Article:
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Baltimore (WJZ) – Be careful what you stick up your nose.
That is what the FDA is warning users of a popular rinse devices known as neti pots.
Neti pots are small teapots with long spouts that people can use to flush out clogged nasal passages, treat congestion sinuses, colds and allergies. However, according to the Food and Drug Administration, improper use of neti pots and other nasal rinsing devices, such as bulb syringes, squeeze bottles and battery-operated pulsed water devices, could increase your risk of infection.
They say that although tap water is safe to drink, certain low-level organisms can survive in your nose but not your stomach. Those organisms include bacteria and protozoa, which can cause potentially serious infections, and in some cases become fatal.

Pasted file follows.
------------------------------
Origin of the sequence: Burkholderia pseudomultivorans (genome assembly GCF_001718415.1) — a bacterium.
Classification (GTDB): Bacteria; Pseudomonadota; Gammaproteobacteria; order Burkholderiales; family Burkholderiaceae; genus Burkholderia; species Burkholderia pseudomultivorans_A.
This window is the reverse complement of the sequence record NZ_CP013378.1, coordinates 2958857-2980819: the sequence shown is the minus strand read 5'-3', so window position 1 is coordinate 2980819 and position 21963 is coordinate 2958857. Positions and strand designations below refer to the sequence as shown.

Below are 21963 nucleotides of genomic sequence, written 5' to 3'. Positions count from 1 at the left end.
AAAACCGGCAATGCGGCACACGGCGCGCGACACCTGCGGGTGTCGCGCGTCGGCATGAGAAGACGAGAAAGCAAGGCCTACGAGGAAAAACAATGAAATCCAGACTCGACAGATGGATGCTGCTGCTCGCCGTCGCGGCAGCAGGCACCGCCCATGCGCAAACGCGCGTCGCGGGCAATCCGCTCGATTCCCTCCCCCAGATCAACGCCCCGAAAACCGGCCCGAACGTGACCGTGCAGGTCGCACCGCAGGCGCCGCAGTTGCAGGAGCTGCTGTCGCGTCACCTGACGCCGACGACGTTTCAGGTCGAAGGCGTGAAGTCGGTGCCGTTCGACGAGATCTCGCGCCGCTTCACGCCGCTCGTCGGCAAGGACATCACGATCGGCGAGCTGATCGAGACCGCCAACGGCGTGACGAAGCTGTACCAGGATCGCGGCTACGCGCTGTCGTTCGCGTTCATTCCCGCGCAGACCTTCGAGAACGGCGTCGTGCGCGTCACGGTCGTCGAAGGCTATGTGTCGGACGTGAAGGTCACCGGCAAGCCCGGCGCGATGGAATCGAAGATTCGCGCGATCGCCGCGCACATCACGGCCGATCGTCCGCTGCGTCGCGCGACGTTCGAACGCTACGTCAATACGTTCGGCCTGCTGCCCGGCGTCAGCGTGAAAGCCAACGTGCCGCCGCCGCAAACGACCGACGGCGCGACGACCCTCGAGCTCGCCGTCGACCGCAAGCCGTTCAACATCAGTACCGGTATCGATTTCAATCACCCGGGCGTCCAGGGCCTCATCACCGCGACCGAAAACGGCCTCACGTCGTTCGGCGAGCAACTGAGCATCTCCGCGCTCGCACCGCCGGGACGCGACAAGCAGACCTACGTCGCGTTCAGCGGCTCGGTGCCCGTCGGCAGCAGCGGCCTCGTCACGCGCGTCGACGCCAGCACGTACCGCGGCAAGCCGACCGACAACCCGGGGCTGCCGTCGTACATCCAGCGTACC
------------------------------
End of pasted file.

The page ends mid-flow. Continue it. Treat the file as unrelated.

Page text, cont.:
The FDA recommends using distilled or sterile water, boiled and cooled tap water, or water that passes through a filter designed to trap those potentially infectious organisms. Also, follow instructions when using those nasal cleaning devices to prevent infection, and make sure the device fits the age of the person using it.
You should check with your health care provider or pharmacist if you have any questions.
Check the FDA website for a complete list of instructions and guidelines.
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